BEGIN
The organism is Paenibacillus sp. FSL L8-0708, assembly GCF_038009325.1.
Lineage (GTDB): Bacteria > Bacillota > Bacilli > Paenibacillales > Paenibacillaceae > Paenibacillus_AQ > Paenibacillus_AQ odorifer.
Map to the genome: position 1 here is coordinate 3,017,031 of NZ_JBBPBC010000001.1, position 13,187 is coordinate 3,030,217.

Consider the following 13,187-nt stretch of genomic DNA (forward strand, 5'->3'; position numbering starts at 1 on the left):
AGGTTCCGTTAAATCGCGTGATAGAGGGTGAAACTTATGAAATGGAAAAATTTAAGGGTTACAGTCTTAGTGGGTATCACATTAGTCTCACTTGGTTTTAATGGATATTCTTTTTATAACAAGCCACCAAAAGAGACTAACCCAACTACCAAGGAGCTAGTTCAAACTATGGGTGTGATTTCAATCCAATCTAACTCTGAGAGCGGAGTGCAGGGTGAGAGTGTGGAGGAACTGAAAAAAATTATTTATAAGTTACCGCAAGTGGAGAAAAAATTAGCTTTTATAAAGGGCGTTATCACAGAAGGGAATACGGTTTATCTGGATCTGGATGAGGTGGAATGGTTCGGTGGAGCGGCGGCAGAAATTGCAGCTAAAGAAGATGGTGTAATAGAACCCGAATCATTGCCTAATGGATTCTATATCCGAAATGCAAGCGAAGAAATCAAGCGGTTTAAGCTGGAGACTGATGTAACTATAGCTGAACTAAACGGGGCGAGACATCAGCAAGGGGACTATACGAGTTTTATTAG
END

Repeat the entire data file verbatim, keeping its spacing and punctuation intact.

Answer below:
The organism is Paenibacillus sp. FSL L8-0708, assembly GCF_038009325.1.
Lineage (GTDB): Bacteria > Bacillota > Bacilli > Paenibacillales > Paenibacillaceae > Paenibacillus_AQ > Paenibacillus_AQ odorifer.
Map to the genome: position 1 here is coordinate 3,017,031 of NZ_JBBPBC010000001.1, position 13,187 is coordinate 3,030,217.

Consider the following 13,187-nt stretch of genomic DNA (forward strand, 5'->3'; position numbering starts at 1 on the left):
AGGTTCCGTTAAATCGCGTGATAGAGGGTGAAACTTATGAAATGGAAAAATTTAAGGGTTACAGTCTTAGTGGGTATCACATTAGTCTCACTTGGTTTTAATGGATATTCTTTTTATAACAAGCCACCAAAAGAGACTAACCCAACTACCAAGGAGCTAGTTCAAACTATGGGTGTGATTTCAATCCAATCTAACTCTGAGAGCGGAGTGCAGGGTGAGAGTGTGGAGGAACTGAAAAAAATTATTTATAAGTTACCGCAAGTGGAGAAAAAATTAGCTTTTATAAAGGGCGTTATCACAGAAGGGAATACGGTTTATCTGGATCTGGATGAGGTGGAATGGTTCGGTGGAGCGGCGGCAGAAATTGCAGCTAAAGAAGATGGTGTAATAGAACCCGAATCATTGCCTAATGGATTCTATATCCGAAATGCAAGCGAAGAAATCAAGCGGTTTAAGCTGGAGACTGATGTAACTATAGCTGAACTAAACGGGGCGAGACATCAGCAAGGGGACTATACGAGTTTTATTAG